I’m just getting started with Julia and am trying to go through some of the notebooks associated with the Julia Academy courses. I have nteract installed and working, and I’ve downloaded a few of the starter notebooks from Github. However, every time I try to open one of the Julia Academy notebooks, I get this error message:
“Fetch content failed
SyntaxError: Unexpected token < in JSON at position 6”
This doesn’t happen with the example notebooks that nteract provides.
This is on a laptop running a current version of Kubuntu Linux.
Any helpful ideas out there?
You’re going to need to give more information. I’m on MacOS BigSur 11.2.3. I have nteract 0.28.0 and I downloaded and viewed without any problem the following notebook from Julia Academy:
However, to run the notebooks you need Julia 1.0. Or perhaps you can compile the notebooks yourself and thus be able to run them on a more recent version.
Edit: So here’s what I did. Open the file above (extension
ipynb) into any editor and change the fields to your version of Julia. In my case,
1.6.1. These are near the top of the file:
"display_name": "Julia 1.6.1",
After that I was able to run the notebooks (I could view them even without doing that).
Thank you ptoche. I tried using the pattern you provided, but with my version of Julia, 1.4.1. Now I just get a different error message:
“Launch kernel failed
A kernel named julia-1.4 does not appear to be available. Try installing the julia-1.4 kernelspec or selecting a different kernel.”
I thought that by installing IJulia I had installed the kernelspec. Anyway, as a non-programmer but with some experience using other languages, I’m finding getting set up to use IPython notebooks just to start learning Julia to be time-consuming and frustrating. I’ve backed off and switched to Pluto. I’m working through the Julia documentation using Pluto as a sort of scratchpad to try things out and that’s serving my purpose. Perhaps Pluto isn’t yet as evolved a system as IPython, but installing it was frustration-free and it worked out of the box. Unfortunately the switch to Pluto means that the Julia Academy notebooks aren’t useful to me but so be it.
Anyway, thanks for trying to help.
Sometimes Nteract is picky about the installed kernels. Maybe this helps:
- in the Julia REPL
- go to the folder indicated by (1) and delete any kernels except the one you want to use.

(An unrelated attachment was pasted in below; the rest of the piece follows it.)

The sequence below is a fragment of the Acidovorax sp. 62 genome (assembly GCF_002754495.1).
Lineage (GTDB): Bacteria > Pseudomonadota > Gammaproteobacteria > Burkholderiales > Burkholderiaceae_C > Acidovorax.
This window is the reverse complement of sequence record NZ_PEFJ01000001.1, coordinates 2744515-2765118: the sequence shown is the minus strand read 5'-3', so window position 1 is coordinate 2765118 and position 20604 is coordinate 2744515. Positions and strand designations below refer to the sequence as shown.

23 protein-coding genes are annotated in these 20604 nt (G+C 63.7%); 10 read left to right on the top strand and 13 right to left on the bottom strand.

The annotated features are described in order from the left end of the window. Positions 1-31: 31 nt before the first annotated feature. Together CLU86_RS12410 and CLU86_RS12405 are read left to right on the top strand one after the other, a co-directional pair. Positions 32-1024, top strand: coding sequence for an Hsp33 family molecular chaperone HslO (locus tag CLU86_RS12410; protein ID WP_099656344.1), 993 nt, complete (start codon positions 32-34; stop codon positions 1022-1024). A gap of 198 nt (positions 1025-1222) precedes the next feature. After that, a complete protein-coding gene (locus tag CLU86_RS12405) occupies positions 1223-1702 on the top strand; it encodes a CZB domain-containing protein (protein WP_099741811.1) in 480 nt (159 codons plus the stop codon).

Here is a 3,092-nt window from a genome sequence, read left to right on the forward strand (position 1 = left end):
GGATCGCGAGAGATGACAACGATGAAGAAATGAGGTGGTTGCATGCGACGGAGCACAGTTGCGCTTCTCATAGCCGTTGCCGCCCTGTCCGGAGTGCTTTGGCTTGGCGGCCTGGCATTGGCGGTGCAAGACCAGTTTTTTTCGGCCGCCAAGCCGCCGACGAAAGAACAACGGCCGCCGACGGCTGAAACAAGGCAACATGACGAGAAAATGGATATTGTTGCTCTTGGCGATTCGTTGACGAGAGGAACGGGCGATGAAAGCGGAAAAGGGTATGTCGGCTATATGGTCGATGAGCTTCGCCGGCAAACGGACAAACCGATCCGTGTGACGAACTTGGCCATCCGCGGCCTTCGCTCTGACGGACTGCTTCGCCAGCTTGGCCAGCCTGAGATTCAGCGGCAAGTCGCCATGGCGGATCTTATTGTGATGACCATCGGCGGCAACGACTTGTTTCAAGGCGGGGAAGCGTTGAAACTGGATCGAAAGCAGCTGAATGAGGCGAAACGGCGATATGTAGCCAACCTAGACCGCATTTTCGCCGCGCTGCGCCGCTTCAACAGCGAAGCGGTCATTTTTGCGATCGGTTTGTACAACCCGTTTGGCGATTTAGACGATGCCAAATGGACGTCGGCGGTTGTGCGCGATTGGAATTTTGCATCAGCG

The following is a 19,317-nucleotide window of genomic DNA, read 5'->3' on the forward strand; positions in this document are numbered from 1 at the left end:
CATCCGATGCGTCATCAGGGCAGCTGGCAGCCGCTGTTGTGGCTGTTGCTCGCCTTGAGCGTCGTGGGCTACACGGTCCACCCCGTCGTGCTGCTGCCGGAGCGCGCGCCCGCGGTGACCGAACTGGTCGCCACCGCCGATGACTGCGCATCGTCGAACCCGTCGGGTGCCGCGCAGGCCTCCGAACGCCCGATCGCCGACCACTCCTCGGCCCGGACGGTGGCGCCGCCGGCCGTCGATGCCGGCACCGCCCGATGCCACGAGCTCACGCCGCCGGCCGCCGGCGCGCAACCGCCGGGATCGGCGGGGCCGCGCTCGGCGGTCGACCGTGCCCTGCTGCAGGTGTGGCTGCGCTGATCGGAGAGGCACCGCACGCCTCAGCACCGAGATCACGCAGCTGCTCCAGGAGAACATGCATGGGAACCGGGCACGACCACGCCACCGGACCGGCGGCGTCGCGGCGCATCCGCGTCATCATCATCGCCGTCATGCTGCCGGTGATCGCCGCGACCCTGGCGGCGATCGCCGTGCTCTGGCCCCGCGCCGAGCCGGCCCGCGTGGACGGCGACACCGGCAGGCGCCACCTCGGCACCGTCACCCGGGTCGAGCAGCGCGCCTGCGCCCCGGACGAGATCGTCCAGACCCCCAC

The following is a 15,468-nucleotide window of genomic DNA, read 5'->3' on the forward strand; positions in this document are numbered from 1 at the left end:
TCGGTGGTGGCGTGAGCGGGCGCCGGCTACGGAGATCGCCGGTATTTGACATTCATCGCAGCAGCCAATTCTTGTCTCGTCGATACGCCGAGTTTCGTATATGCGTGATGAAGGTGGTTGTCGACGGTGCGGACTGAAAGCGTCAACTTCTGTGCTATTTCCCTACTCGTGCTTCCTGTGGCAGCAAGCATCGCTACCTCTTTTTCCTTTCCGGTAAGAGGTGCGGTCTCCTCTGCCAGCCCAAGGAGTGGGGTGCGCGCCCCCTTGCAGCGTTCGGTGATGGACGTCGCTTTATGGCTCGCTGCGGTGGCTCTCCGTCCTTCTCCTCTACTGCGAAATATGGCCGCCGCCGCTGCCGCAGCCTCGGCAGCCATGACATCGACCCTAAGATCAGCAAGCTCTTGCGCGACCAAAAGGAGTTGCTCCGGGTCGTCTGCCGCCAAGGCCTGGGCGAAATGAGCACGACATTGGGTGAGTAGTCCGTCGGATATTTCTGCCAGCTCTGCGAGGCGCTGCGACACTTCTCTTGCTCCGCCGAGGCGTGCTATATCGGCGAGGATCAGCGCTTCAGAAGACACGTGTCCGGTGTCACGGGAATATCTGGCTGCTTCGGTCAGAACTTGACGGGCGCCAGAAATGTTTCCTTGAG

Why are you using Julia 1.4? There is pretty much no conceivable scenario where in which a new user is better off using anything else but the latest stable release, which is currently 1.6.1
I’m using 1.4 because I’m working in an unfamiliar environment, Kubuntu Linux, and for me the easiest way to install software for this setup is to get it from the Ubuntu repository. 1.4 is what Ubuntu has in the repository, apparently.
I’m not the level of Linux user with the skill or inclination to download the latest code and compile it on my machine.
I expect that if I get comfortable enough with Julia to start using it for a real task, I’ll install the latest version on a Windows machine. Windows is what I use for work and it’s a more familiar environment for me. This Linux machine is just a play machine where I fool around trying new things for fun. That’s why Linux is on it. In effect I’m learning about the operating system and Julia at the same time, so it isn’t exactly a smooth progression.
Take a look at the Linux installation instructions here: Platform Specific Instructions for Official Binaries
As you can see, they state that it is “strongly recommended” that the official binaries from the Julia website are used. Note that this does not mean building from source, instead the installation is simply downloading a zip file and extracting it in a folder of your choice (and, if desired, adding the path of the Julia executable to your